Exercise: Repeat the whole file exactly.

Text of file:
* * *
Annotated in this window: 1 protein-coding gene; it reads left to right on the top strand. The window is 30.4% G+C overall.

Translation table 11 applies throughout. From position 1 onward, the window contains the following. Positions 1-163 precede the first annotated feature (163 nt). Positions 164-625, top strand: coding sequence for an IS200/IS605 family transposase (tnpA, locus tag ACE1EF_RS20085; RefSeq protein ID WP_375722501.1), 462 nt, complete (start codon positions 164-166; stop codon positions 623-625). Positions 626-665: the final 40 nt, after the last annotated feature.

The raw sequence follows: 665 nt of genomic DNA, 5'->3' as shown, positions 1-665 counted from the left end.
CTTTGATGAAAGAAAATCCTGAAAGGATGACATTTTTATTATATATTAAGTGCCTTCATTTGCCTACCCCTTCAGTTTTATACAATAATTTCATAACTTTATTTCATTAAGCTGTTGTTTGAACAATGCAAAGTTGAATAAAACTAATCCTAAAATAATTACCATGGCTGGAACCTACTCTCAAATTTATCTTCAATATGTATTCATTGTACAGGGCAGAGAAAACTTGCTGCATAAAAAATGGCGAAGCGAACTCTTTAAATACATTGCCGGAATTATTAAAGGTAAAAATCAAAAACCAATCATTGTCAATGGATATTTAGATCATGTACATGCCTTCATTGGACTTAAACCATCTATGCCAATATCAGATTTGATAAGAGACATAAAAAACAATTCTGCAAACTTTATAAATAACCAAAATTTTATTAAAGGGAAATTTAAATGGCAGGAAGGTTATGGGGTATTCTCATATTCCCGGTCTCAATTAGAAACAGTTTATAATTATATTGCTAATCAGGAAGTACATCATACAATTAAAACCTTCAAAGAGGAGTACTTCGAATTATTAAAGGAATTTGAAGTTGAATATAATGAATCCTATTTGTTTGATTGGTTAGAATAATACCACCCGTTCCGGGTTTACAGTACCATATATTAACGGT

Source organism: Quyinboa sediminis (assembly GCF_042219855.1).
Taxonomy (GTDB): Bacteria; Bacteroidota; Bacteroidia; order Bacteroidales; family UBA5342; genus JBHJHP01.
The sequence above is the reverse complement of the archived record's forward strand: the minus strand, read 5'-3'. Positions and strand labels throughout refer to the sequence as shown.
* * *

Annotated in this window: 1 protein-coding gene; it reads left to right on the top strand. The window is 30.4% G+C overall.

Translation table 11 applies throughout. From position 1 onward, the window contains the following. Positions 1-163 precede the first annotated feature (163 nt). Positions 164-625, top strand: coding sequence for an IS200/IS605 family transposase (tnpA, locus tag ACE1EF_RS20085; RefSeq protein ID WP_375722501.1), 462 nt, complete (start codon positions 164-166; stop codon positions 623-625). Positions 626-665: the final 40 nt, after the last annotated feature.

The raw sequence follows: 665 nt of genomic DNA, 5'->3' as shown, positions 1-665 counted from the left end.
CTTTGATGAAAGAAAATCCTGAAAGGATGACATTTTTATTATATATTAAGTGCCTTCATTTGCCTACCCCTTCAGTTTTATACAATAATTTCATAACTTTATTTCATTAAGCTGTTGTTTGAACAATGCAAAGTTGAATAAAACTAATCCTAAAATAATTACCATGGCTGGAACCTACTCTCAAATTTATCTTCAATATGTATTCATTGTACAGGGCAGAGAAAACTTGCTGCATAAAAAATGGCGAAGCGAACTCTTTAAATACATTGCCGGAATTATTAAAGGTAAAAATCAAAAACCAATCATTGTCAATGGATATTTAGATCATGTACATGCCTTCATTGGACTTAAACCATCTATGCCAATATCAGATTTGATAAGAGACATAAAAAACAATTCTGCAAACTTTATAAATAACCAAAATTTTATTAAAGGGAAATTTAAATGGCAGGAAGGTTATGGGGTATTCTCATATTCCCGGTCTCAATTAGAAACAGTTTATAATTATATTGCTAATCAGGAAGTACATCATACAATTAAAACCTTCAAAGAGGAGTACTTCGAATTATTAAAGGAATTTGAAGTTGAATATAATGAATCCTATTTGTTTGATTGGTTAGAATAATACCACCCGTTCCGGGTTTACAGTACCATATATTAACGGT

Source organism: Quyinboa sediminis (assembly GCF_042219855.1).
Taxonomy (GTDB): Bacteria; Bacteroidota; Bacteroidia; order Bacteroidales; family UBA5342; genus JBHJHP01.
The sequence above is the reverse complement of the archived record's forward strand: the minus strand, read 5'-3'. Positions and strand labels throughout refer to the sequence as shown.